Science Fair Project Encyclopedia
|Region:||East of England|
Hitchin is first noted as the site of a religious house founded by Offa, King of Mercia. The name comes from the Hicce Anglo Saxon tribe who settled in northern Hertfordhsire and southern Bedfordshire in the sixth century. By 1086 Hitchin is described as a Royal manor in the Domesday Book. Evidence has been found to suggest that Offa had his capital here at some period, possibly on Windmill Hill. The modern name 'Hitchin' first appears in 1618 in a document called. the 'Hertfordshire Feet of Fines'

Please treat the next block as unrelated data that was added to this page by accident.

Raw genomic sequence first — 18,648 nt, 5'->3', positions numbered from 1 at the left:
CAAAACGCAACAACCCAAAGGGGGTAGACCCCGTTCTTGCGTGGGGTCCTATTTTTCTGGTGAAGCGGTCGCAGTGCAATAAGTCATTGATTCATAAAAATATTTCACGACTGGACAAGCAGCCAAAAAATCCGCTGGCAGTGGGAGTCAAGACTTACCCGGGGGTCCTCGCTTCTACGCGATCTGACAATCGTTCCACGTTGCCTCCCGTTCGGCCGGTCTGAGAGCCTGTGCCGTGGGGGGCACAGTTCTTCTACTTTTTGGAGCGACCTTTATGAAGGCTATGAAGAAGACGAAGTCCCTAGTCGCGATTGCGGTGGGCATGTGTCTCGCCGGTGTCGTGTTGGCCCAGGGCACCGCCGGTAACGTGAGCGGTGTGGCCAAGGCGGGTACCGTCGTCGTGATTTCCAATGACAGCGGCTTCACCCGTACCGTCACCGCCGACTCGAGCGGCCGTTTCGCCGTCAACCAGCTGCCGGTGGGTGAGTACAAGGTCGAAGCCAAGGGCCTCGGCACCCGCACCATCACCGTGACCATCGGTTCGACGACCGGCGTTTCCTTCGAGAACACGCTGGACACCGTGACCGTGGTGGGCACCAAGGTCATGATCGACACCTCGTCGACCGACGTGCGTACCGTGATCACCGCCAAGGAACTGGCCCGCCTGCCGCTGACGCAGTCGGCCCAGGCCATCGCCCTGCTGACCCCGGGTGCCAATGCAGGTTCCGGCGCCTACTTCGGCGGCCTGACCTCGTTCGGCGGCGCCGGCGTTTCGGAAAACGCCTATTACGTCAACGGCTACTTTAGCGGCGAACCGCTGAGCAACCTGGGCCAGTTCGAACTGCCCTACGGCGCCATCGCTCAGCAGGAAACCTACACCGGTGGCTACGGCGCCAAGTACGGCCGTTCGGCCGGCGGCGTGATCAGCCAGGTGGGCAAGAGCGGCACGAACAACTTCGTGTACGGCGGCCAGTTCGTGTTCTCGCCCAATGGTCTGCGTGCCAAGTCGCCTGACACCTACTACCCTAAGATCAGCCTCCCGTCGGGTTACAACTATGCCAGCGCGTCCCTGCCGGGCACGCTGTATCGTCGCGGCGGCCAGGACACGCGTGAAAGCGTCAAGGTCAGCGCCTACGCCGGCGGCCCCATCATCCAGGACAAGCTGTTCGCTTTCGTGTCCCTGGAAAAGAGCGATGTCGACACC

The town flourished on the wool trade, and located on the Icknield Way and by the seventeenth century Hitchin was a staging post for coaches coming from London. With the advent of the railways in the nineteenth century, the town developed as a centre for the grain trade. By the close of the twentieth century, Hitchin had become a satellite dormitory town for London.
Hitchin is also the venue for the annual Rhythms of the World festival, which is the largest free festival of world music in the UK.
Hitchin is twinned with:
- Great Wymondley
- Little Wymondley
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